From « Confined Tools »  to « Ashes to Ashes »

We met Antonio Riello in London last Fall during the Frieze Art Week. The artist guided us through Regent’s Park for Frieze Sculpture. He is currently exhibiting two series of works at the Danielle Arnaud Gallery : Confined Tools and Ashes to Ashes.

Antonio Riello, Confined Tools series © Antonio Riello

Antonio Riello (1958*) is an eclectic, visionary and controversial artist, working in techniques as varied as drawing, sculpture, design, photography, installation and videogames. Incorporating the ironic manner of a conceptual charade, Riello manipulates and almost mistreats the images and objects which he invents. He is strongly committed to ‘explore’ the paradoxical features of domestic environments.

Antonio Riello’s actual solo show is focusing on an on-going series of biro drawings started during the lockdown in Italy. The drawings of the series Confined Tools are a very personal and tormented form of reportage of a kitchenscape. During these weird times, the artist started an obsessive production of a catalogue of his kitchen tools and food: just humble sketches, but together these might be considered tantamount to a lockdown visual dictionary; a sort of late-modern encyclopaedia (currently 347 tools have been classified). This has now become a work in progress; a taxonomic classification of every creature ‘living’ in the artist’s domestic environment.

Antonio Riello, Confined Tools series © Antonio Riello

Riello has turned himself into a XVIII century style explorer re-discovering his familiar indoor spaces like if they were pristine unknown exotic islands. This evidently Linnean attitude echoes Riello’s passion for Mark Dion’s research. The aim is to set an anthropological museum of culinary ergonomy and domestic cruelty.

All the drawings are made using blue ink ball point pen (BIC) – the same kind Alighiero Boetti loved to use so much – and humble paper. The artist does believe that we need very ordinary tools to be able to imagine and live very extraordinary adventures.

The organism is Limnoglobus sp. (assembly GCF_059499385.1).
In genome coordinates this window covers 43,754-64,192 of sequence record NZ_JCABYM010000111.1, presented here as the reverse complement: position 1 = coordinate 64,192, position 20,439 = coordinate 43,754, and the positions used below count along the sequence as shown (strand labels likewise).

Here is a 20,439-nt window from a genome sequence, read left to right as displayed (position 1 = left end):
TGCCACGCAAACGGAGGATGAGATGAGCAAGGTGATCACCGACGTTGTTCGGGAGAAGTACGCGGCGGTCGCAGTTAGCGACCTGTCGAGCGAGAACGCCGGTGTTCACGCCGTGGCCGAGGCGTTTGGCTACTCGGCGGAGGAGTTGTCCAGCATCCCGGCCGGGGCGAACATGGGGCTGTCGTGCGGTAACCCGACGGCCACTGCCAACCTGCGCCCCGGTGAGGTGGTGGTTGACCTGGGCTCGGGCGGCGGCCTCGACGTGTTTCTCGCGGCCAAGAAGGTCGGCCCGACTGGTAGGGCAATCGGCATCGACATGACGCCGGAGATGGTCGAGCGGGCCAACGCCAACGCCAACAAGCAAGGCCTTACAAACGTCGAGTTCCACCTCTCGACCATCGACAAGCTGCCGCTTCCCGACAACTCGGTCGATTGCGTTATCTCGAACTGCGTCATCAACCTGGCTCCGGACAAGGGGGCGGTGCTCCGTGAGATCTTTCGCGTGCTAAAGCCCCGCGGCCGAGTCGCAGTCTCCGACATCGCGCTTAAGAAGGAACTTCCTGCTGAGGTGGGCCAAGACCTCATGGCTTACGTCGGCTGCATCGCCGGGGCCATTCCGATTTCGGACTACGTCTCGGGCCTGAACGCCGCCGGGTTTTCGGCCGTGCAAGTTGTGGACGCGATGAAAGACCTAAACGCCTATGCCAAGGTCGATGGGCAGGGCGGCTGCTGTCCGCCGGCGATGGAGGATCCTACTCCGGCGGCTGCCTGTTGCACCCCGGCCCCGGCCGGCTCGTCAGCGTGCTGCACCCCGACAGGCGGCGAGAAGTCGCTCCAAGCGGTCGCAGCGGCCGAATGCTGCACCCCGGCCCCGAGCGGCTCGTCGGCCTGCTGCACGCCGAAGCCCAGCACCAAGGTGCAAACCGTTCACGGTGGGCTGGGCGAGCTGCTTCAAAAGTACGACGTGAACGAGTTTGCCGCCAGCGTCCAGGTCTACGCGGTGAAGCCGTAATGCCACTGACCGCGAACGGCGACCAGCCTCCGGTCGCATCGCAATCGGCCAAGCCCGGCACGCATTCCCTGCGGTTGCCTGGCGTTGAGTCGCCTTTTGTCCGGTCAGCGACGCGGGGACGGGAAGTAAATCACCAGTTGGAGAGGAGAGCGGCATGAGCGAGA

Antonio Riello, Confined Tools series © Antonio Riello

More recently Riello started to expand his exploration to other parts of his domestic spaces, classifying many other objects in his flat. Discomfort, fury, irony, defiance are the main features of these new still life drawings. They portrait family dramas, maybe small but for sure real. They also represent a devoted and unconventional homage to Giorgio Morandi. A broad spectrum of different objects have been invited as sitters. Some hidden features (almost metaphysical) of everyday life are somehow detectable and one could even spot, here and there, a sort of dark energy amongst the intricate biro lines and doodles. Nothing is so dangerously wild than the quiet normality.

The exhibition also presents Ashes to Ashes, a series of bespoke glass vessels containing the ashes of the artist’s beloved books.

Antonio Riello, Ashes to Ashes series © Antonio Riello

In Ashes to Ashes, the artist ceremonially burns some of his loved and influential books, reducing them to illegible ashes. The ashes of every book are then encapsulated in their own bespoke glass urn, designed and made by the artist in the same way the Middle Ages holy relics were protected and preserved. Each urn (made of borosilicium glass) is a respectful funeral celebration of the printed books and libraries.

Antonio Riello, Ashes to Ashes series © Antonio Riello

Recent solo exhibitions of the artist include: 2019 Solo Riello, Kanalidarte Gallery, Brescia; 2018 Museomania #8, Museo Civico Bassano, Bassano DG 2017 Ne’ Capo Ne’ Coda, Galleria LABS, Bologna; 2016 Ex Voto, Museo Civico Bassano, Bassano DG Libricida, Galleria Paolo Tonin, Torino. Selected group exhibitions include: 2021 Glasstress Hermitage, Hermitage State Museum, St Petersburg; 2020 DRIVE-IN, BelleArti Generali Ass, Brescia; 25 Years, Danielle Arnaud, London; 2019 Glasstress2019, Fondazione Berengo, Venice; 2018 Verticality, Rosenfeld Gallery, London; 2017 Biennale Di Venezia – Modus, Venice; 2015 No Place to Hide, Galleria Civica Monfalcone, Monfalcone; 2014 Chanakkale Biennale, Istanbul and Chanakkale; They Used to Call It the Moon, Baltic, Gateshead.

Portrait of Antonio Riello

Antonio Riello Confined Objects
Danielle Arnaud Gallery, London
Until 5 March 2022

Related article : Frieze Week 2021

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